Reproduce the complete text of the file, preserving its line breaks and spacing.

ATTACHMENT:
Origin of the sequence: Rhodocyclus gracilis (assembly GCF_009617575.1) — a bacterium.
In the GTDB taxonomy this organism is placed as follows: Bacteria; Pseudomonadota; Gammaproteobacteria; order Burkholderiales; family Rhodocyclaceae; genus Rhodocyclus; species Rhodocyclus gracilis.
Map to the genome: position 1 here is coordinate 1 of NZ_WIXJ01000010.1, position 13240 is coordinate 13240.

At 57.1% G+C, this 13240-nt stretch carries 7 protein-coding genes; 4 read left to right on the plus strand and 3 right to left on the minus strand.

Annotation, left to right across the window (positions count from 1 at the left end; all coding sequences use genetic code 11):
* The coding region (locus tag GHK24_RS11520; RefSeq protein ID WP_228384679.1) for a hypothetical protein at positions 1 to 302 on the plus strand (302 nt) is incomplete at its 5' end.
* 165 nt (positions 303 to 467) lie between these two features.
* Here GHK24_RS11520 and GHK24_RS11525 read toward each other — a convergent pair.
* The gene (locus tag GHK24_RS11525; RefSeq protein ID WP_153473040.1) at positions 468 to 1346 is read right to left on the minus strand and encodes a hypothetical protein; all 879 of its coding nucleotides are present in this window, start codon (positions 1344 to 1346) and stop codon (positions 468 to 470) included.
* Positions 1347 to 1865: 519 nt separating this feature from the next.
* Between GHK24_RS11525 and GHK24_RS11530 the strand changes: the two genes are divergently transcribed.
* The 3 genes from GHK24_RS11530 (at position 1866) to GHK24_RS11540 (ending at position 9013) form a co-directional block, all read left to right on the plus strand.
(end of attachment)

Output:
Origin of the sequence: Rhodocyclus gracilis (assembly GCF_009617575.1) — a bacterium.
In the GTDB taxonomy this organism is placed as follows: Bacteria; Pseudomonadota; Gammaproteobacteria; order Burkholderiales; family Rhodocyclaceae; genus Rhodocyclus; species Rhodocyclus gracilis.
Map to the genome: position 1 here is coordinate 1 of NZ_WIXJ01000010.1, position 13240 is coordinate 13240.

At 57.1% G+C, this 13240-nt stretch carries 7 protein-coding genes; 4 read left to right on the plus strand and 3 right to left on the minus strand.

Annotation, left to right across the window (positions count from 1 at the left end; all coding sequences use genetic code 11):
* The coding region (locus tag GHK24_RS11520; RefSeq protein ID WP_228384679.1) for a hypothetical protein at positions 1 to 302 on the plus strand (302 nt) is incomplete at its 5' end.
* 165 nt (positions 303 to 467) lie between these two features.
* Here GHK24_RS11520 and GHK24_RS11525 read toward each other — a convergent pair.
* The gene (locus tag GHK24_RS11525; RefSeq protein ID WP_153473040.1) at positions 468 to 1346 is read right to left on the minus strand and encodes a hypothetical protein; all 879 of its coding nucleotides are present in this window, start codon (positions 1344 to 1346) and stop codon (positions 468 to 470) included.
* Positions 1347 to 1865: 519 nt separating this feature from the next.
* Between GHK24_RS11525 and GHK24_RS11530 the strand changes: the two genes are divergently transcribed.
* The 3 genes from GHK24_RS11530 (at position 1866) to GHK24_RS11540 (ending at position 9013) form a co-directional block, all read left to right on the plus strand.